Business practices and concepts come and go. But many new business ideas that are introduced through the business press, consulting firms, etc. really aren’t new at all. They’re just new to the latest generation of business managers. An article in the New York Times caught my eye the other day. It was déjà vu all over again.
It was a report about a seismic change taking place at Walmart. The short story is this: Faced with declining same store sales, declining customer satisfaction scores, and increasing employee disenfranchisement, management decided to embark on a bold experiment in early 2015 –- pay their employees more. In fact, pay them at market rate. Early results are promising, as Walmart is now seeing gains in productivity, same store sales and customer satisfaction.
It’s all about making sure your sales organization is properly prepared to enter the market and perform.
For VC’s looking to invest, the details behind how the systems of the company they are investing in will deliver revenue growth deserve more attention than, unfortunately, they usually get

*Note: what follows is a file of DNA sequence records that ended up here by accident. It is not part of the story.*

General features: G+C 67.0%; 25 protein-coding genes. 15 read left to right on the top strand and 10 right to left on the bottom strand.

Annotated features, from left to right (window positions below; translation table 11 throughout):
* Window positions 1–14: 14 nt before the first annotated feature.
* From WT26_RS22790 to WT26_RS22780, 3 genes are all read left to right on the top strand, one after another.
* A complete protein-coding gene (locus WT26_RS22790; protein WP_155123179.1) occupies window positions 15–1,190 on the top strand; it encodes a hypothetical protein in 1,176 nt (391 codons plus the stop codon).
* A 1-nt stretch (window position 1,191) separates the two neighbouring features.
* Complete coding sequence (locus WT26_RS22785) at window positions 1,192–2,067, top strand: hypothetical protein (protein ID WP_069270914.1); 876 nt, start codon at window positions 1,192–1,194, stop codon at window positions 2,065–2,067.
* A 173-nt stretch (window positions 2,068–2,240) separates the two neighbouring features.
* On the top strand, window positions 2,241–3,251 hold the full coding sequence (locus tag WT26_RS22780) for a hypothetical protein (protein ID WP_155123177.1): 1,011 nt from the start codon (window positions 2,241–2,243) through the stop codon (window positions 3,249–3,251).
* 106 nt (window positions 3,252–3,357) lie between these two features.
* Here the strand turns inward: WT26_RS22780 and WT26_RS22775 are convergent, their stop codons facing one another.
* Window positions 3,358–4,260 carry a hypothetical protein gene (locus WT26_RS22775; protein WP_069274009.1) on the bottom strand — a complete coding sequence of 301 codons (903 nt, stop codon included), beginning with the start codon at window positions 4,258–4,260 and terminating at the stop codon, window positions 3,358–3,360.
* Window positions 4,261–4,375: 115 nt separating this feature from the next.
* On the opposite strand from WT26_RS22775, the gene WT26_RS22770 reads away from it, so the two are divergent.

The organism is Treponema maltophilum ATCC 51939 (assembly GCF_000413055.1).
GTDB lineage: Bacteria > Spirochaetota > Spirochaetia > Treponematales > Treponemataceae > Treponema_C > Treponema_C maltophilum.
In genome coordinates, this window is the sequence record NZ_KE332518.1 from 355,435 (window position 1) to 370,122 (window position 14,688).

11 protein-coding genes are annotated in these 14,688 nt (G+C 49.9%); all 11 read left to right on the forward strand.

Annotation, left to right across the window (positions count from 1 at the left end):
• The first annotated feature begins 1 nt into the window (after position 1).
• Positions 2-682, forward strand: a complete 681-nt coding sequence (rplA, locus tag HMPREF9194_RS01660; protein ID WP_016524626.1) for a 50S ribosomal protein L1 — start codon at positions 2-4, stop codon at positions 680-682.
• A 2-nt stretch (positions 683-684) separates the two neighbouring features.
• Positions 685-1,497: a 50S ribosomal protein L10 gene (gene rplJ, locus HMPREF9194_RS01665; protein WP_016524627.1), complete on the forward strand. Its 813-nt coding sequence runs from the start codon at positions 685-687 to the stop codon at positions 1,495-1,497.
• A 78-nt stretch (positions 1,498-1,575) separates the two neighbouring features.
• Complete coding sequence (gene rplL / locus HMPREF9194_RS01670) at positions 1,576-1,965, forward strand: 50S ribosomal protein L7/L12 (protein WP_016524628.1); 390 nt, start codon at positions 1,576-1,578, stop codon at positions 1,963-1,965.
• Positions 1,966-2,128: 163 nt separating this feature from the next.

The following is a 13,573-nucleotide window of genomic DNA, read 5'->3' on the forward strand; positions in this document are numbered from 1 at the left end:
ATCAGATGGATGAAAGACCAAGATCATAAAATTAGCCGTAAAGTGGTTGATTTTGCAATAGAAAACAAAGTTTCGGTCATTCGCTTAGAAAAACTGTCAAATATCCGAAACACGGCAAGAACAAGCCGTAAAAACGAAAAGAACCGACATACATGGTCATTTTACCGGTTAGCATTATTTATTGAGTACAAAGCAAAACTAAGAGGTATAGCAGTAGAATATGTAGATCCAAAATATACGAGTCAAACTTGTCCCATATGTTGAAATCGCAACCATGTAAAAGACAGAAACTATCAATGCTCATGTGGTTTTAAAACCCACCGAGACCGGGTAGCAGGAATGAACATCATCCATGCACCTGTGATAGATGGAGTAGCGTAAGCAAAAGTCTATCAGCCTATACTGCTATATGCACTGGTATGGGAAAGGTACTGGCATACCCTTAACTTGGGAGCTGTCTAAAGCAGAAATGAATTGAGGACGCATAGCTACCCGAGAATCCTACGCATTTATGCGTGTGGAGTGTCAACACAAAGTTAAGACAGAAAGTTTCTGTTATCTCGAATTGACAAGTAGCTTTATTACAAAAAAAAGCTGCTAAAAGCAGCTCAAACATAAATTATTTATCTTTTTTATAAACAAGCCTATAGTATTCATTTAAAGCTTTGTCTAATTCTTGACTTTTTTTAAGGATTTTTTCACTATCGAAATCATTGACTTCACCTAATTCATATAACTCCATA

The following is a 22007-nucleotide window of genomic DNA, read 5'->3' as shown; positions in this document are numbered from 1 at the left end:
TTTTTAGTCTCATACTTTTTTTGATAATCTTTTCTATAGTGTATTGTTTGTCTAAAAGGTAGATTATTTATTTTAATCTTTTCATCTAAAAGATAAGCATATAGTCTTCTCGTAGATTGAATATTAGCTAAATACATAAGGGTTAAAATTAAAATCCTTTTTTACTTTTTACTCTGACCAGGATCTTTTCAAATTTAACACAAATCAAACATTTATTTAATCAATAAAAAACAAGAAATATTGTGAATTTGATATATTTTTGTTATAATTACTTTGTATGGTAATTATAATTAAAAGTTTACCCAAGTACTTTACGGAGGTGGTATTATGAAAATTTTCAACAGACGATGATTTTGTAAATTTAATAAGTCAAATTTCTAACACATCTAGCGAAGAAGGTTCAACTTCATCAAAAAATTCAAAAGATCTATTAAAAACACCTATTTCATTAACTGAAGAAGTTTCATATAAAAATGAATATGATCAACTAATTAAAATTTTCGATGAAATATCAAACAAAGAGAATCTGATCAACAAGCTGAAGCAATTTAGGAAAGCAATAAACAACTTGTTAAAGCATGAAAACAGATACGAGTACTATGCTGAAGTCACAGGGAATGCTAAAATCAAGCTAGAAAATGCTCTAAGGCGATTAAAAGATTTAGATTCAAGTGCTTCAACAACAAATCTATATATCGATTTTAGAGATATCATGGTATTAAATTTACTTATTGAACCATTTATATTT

In my experience with multiple firms, I have seen a gap in the due diligence process of firms investing in startups or even later round investments. I believe that many investment groups tend to focus on the macro components needed to drive revenue growth. Typically, this includes the uniqueness of the technology, scalability of the product/service, market potential, market expansion plans, competitive set.
Sales organization success – you choose your path.
They cost a lot of money and consume a lot of resources.
I have built and managed sales organizations for 25 years and we are always the necessary black sheep in the family. Automation has allowed some relief from us but most companies for the most part have someone selling something to someone.
So what does this mean for companies that have secured investment from VC’s / PE’s or other Investment groups? You are now officially on the clock to drive revenue. The term “Scaling Up” your organization has become a reality.
Dispatches From the Strategy Trenches: When companies get blindsided
“What are you telling me? Your strategy just isn’t going to fly with either me or my Board. Our situation isn’t as bad as you’re making it out to be.”
Boy, these are not the words you want to hear as a newly promoted Partner in a consulting firm. My team had just presented a well-researched, logical, fact-based argument which we firmly believed would persuade our client that a change of strategy was imperative.
Pablo Picasso, Three Musicians (1921), Museum of Modern Art, New York.
Change within any organization is really hard, so you’d think that it would be a no-brainer to avoid adding self-inflicted wounds to the process. Unfortunately, and too often, this is exactly what happens. I’ve come across senior managers – and CEOs – who play the Blame Game, actually making change more difficult and even impossible.